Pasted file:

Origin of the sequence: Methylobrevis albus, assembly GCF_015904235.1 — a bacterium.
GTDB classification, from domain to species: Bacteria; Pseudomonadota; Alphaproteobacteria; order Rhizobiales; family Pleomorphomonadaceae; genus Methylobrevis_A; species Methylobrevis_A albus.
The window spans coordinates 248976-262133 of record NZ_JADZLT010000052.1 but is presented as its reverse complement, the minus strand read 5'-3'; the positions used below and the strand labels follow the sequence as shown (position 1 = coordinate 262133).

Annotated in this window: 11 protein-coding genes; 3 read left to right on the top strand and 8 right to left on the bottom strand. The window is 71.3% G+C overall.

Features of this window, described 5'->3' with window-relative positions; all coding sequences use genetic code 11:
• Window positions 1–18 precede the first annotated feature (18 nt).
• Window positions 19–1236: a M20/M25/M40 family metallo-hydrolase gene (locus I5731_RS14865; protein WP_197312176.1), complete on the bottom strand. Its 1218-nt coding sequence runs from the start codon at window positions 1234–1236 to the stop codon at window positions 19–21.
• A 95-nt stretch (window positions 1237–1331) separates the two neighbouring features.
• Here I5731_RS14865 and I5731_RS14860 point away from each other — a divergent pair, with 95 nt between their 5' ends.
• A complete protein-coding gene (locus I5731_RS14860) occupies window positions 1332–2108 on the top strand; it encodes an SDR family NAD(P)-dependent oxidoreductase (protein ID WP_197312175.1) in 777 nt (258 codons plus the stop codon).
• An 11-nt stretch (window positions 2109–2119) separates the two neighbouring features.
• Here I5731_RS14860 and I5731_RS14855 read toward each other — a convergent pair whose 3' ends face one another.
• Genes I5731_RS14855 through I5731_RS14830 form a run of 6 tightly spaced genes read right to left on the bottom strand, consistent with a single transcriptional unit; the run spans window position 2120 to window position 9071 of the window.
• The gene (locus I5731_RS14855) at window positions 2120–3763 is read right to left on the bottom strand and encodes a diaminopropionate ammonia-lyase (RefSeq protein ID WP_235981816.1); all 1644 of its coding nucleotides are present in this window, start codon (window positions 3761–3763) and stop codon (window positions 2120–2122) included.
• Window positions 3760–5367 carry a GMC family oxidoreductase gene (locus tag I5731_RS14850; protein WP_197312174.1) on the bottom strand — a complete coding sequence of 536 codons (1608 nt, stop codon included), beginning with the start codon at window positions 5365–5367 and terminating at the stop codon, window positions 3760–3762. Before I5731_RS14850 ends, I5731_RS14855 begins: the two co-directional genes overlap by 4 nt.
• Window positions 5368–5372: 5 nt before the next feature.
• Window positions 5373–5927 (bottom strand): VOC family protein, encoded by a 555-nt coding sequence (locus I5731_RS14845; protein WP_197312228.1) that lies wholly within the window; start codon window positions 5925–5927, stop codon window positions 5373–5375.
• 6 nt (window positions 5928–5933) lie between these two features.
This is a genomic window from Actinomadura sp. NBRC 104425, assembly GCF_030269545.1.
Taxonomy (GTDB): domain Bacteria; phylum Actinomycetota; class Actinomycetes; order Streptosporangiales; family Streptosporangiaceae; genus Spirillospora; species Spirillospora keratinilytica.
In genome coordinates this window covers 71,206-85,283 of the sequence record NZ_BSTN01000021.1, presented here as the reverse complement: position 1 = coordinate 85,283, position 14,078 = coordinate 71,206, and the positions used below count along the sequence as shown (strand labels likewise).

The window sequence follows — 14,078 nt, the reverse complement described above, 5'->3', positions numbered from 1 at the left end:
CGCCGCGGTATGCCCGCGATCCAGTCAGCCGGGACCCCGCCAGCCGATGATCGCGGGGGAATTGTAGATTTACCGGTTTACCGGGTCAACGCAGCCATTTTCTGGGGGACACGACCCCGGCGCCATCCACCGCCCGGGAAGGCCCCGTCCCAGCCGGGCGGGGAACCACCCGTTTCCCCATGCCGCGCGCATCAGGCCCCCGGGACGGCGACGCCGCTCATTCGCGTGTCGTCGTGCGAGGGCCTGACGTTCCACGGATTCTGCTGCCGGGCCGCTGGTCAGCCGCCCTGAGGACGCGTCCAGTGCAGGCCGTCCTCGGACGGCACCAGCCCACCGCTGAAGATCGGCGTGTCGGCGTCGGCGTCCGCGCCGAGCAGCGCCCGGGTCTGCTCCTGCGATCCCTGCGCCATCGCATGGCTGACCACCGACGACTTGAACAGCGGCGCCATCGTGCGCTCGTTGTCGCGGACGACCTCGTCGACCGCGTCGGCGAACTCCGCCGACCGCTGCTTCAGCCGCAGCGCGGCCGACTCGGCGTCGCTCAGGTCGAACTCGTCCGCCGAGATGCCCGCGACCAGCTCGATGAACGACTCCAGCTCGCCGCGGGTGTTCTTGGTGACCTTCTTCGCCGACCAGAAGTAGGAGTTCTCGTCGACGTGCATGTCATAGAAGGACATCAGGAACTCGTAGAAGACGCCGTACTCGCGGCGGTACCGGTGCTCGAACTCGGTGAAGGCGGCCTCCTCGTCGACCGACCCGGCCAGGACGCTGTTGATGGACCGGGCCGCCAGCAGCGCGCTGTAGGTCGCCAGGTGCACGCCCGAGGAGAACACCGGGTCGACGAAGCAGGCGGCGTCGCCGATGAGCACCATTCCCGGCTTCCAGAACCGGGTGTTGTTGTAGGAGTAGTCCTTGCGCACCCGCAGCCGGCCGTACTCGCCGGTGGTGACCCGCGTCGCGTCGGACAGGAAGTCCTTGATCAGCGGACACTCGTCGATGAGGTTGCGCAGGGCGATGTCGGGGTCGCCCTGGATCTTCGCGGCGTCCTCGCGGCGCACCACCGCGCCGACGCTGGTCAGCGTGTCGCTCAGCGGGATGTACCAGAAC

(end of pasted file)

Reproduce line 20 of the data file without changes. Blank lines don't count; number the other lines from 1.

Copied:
Taxonomy (GTDB): domain Bacteria; phylum Actinomycetota; class Actinomycetes; order Streptosporangiales; family Streptosporangiaceae; genus Spirillospora; species Spirillospora keratinilytica.